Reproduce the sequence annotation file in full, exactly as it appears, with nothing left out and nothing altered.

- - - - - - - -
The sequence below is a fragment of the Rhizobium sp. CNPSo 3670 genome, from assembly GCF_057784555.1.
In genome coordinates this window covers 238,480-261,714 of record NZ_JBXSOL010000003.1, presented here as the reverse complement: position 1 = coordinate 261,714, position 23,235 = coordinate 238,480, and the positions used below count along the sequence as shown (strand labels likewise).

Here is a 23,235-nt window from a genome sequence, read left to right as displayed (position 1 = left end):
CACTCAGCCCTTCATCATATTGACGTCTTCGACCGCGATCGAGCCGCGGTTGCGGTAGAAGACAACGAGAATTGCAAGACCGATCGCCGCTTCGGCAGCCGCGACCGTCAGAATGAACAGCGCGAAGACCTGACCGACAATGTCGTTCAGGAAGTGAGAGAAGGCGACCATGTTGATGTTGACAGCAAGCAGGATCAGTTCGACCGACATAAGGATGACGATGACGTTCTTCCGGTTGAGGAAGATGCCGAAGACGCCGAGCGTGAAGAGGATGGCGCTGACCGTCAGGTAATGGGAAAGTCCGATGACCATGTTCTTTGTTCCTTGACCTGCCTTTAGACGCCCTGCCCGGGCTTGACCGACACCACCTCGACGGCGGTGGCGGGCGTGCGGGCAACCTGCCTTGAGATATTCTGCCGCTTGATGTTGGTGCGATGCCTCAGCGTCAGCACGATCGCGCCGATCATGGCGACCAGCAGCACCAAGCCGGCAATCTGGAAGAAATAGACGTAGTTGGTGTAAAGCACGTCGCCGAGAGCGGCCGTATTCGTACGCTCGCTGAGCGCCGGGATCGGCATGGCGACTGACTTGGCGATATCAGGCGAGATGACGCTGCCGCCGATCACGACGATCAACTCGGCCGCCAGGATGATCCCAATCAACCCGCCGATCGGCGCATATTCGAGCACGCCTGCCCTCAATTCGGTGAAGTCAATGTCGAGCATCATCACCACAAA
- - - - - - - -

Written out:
The sequence below is a fragment of the Rhizobium sp. CNPSo 3670 genome, from assembly GCF_057784555.1.
In genome coordinates this window covers 238,480-261,714 of record NZ_JBXSOL010000003.1, presented here as the reverse complement: position 1 = coordinate 261,714, position 23,235 = coordinate 238,480, and the positions used below count along the sequence as shown (strand labels likewise).

Here is a 23,235-nt window from a genome sequence, read left to right as displayed (position 1 = left end):
CACTCAGCCCTTCATCATATTGACGTCTTCGACCGCGATCGAGCCGCGGTTGCGGTAGAAGACAACGAGAATTGCAAGACCGATCGCCGCTTCGGCAGCCGCGACCGTCAGAATGAACAGCGCGAAGACCTGACCGACAATGTCGTTCAGGAAGTGAGAGAAGGCGACCATGTTGATGTTGACAGCAAGCAGGATCAGTTCGACCGACATAAGGATGACGATGACGTTCTTCCGGTTGAGGAAGATGCCGAAGACGCCGAGCGTGAAGAGGATGGCGCTGACCGTCAGGTAATGGGAAAGTCCGATGACCATGTTCTTTGTTCCTTGACCTGCCTTTAGACGCCCTGCCCGGGCTTGACCGACACCACCTCGACGGCGGTGGCGGGCGTGCGGGCAACCTGCCTTGAGATATTCTGCCGCTTGATGTTGGTGCGATGCCTCAGCGTCAGCACGATCGCGCCGATCATGGCGACCAGCAGCACCAAGCCGGCAATCTGGAAGAAATAGACGTAGTTGGTGTAAAGCACGTCGCCGAGAGCGGCCGTATTCGTACGCTCGCTGAGCGCCGGGATCGGCATGGCGACTGACTTGGCGATATCAGGCGAGATGACGCTGCCGCCGATCACGACGATCAACTCGGCCGCCAGGATGATCCCAATCAACCCGCCGATCGGCGCATATTCGAGCACGCCTGCCCTCAATTCGGTGAAGTCAATGTCGAGCATCATCACCACAAA